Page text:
The Digital Britain proposals provide for an initial year trial period of sending out notifications to infringers and identifying serious offenders so that they can be sued by rights-holders. If that fails to reduce illegal file-sharing by 70%, then Ofcom will be able to require ISPs to apply an armoury of ‘technical measures’ such as blocking (site, IP, URL), protocol blocking, port blocking, bandwidth capping (capping the speed of a subscriber’s Internet connection and/or capping the volume of data traffic which a subscriber can access); bandwidth shaping (limiting the speed of a subscriber’s access to selected protocols/services and/or capping the volume of data to selected protocols/services); content identification and filtering – or a combination of all of the above. Which means, despite protestations to the contrary, a ‘three-strikes’ policy remains firmly on the UK legislative agenda.

Digital Britain and the file-sharing consultation propose that the ‘technical measures’ could be imposed by ISPs with no prior ruling by a judicial authority:

It also seems reasonable and appropriate that, should further obligations be imposed, consumers have access to a clear and transparent (and independent) appeals mechanism since such measures may be taken against them without the benefit of a judicial hearing. In those circumstances it may be appropriate for an enhanced consumer appeal process to be introduced along the lines of an ombudsman.
ISPs’ powers are circumscribed: Ofcom would have to be satisfied that the imposition of technical measures by ISPs is objectively justified and proportionate and either House of Parliament could anul the power to impose technical measures – ‘this should ensure that the power cannot be used frivolously’. But these fall short of prior judicial rulings in individual cases.

While the French have decided that a Haute Autorité isn’t good enough to cut off internet connections, the British are considering leaving the job to ISPs. ISPs, it is proposed, would set up a joint call centre – though there would have to be an independent appeals mechanism. On the one hand, we’d be saved judicial costs (what about a P2P Division?) but, on the other hand, ISPs – in my personal experience – make abundant administrative and technical errors and are hell to get through to (half a day being bounced round Indian call centres to no avail). How would outsourced human rights sound? ‘We are currently experiencing high call volumes. If you’re having problems with your broadband, first try rebooting your computer. If that fails, examine your conscience. If your conscience is clear, please hold the line while we try to connect you with an advisor, who will be able to help you with all technical and human rights problems.’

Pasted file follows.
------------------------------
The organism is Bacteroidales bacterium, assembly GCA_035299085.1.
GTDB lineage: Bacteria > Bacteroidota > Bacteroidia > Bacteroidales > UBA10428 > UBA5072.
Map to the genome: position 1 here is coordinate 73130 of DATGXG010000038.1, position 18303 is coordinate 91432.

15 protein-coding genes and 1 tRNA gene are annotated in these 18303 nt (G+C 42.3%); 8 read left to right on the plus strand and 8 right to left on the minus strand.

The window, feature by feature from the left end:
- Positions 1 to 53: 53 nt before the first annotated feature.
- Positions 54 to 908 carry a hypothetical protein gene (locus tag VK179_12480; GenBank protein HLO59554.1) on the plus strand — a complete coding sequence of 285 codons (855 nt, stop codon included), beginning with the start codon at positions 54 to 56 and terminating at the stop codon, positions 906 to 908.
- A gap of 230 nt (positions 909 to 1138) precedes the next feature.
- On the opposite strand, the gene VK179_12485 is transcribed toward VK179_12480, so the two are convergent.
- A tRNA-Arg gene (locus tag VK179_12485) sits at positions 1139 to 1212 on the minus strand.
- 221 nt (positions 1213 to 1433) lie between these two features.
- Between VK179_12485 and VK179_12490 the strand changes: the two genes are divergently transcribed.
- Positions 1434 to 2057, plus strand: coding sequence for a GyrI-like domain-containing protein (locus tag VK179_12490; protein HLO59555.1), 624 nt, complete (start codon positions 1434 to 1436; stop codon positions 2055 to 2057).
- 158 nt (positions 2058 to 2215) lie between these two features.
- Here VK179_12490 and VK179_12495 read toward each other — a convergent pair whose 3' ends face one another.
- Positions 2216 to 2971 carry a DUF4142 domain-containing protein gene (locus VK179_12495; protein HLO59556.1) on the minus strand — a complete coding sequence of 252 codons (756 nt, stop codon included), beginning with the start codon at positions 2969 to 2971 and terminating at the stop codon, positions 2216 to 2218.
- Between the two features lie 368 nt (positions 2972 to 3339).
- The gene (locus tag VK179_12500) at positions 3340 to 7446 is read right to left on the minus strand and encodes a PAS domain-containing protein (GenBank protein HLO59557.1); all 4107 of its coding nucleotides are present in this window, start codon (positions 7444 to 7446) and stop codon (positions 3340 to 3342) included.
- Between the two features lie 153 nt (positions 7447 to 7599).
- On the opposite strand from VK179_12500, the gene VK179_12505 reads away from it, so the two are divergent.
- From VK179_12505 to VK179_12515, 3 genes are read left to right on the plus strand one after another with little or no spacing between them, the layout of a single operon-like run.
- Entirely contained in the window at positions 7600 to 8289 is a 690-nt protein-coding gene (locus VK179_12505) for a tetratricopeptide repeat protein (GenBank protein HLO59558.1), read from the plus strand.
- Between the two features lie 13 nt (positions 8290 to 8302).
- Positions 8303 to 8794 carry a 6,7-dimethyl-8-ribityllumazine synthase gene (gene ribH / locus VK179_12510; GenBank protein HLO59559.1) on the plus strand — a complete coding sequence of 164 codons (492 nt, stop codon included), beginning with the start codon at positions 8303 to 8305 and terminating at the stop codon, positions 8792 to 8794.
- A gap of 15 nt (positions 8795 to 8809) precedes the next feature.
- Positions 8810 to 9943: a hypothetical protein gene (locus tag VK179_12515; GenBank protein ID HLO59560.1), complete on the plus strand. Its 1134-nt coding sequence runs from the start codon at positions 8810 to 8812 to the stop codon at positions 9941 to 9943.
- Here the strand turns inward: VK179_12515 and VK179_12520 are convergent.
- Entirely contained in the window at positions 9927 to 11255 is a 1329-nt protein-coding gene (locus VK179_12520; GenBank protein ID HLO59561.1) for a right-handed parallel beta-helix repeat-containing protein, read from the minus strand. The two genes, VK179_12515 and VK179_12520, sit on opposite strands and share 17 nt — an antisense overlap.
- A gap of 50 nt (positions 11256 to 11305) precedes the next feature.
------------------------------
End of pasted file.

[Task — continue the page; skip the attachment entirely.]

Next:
Digital Britain in Digital Europe

If Amendment 138 of the Telecoms Package is adopted, then there would be a potential conflict with EU law. On 17 June Lord Carter made a statement to the House of Lords reporting the 11 June EC Telecommunications Council meeting. EU Telecoms Commissioner Viviane Reding had, he said, expressed concern that refusing to adopt Amendment 138 would delay the Telecoms Package as a whole but the UK had objected, as Lord Carter explained: ‘The vast majority of member states said that they could not accept the EP amendment, some noting that it potentially interfered with national competencies. The UK noted that the amendment was unacceptable both in legal and policy terms, noting how it could constrain future decisions of the Government.’

The UK file-sharing consultation states that ISPs would follow a code and Ofcom would not approve any part of the code that imposes an obligation contravening UK or EU law. The consultation, however, is only consulting on a code for a system of notification and collecting infringement information, not the application of ‘technical measures’. ‘Technical measures’ are only pencilled in for implementation in 2012, so the UK government may be deliberately leaving this aspect of the legislation open until the Telecoms Package is put to bed.

However, even if Amendment 138 isn’t adopted, then trial by ISP may still fall foul of the European Court of Human Rights. Jan Kleijssen, director of standard setting at the Council of Europe, said (before the HADOPI law was gutted) that ‘experts at the Council expected in fact that the so-called French HADOPI law, which cuts internet access for three-time suspected IP rights infringers, eventually will arrive at the European Court of Human Rights’ (IpWatch). Furthermore, the Charter and Convention denounce ‘interference’ with free expression – why should that only apply to cutting off internet access? ‘Interference’ is a fair description of all the ‘technical measures’.

Is Digital Britain heading for three strikes? Strike 1: the decision of the French Conseil. Strike 2: Amendment 138. Strike 3: incompatibility with the Convention on Human Rights. You can cut the courts out of the laws but you can’t cut the laws out of the courts.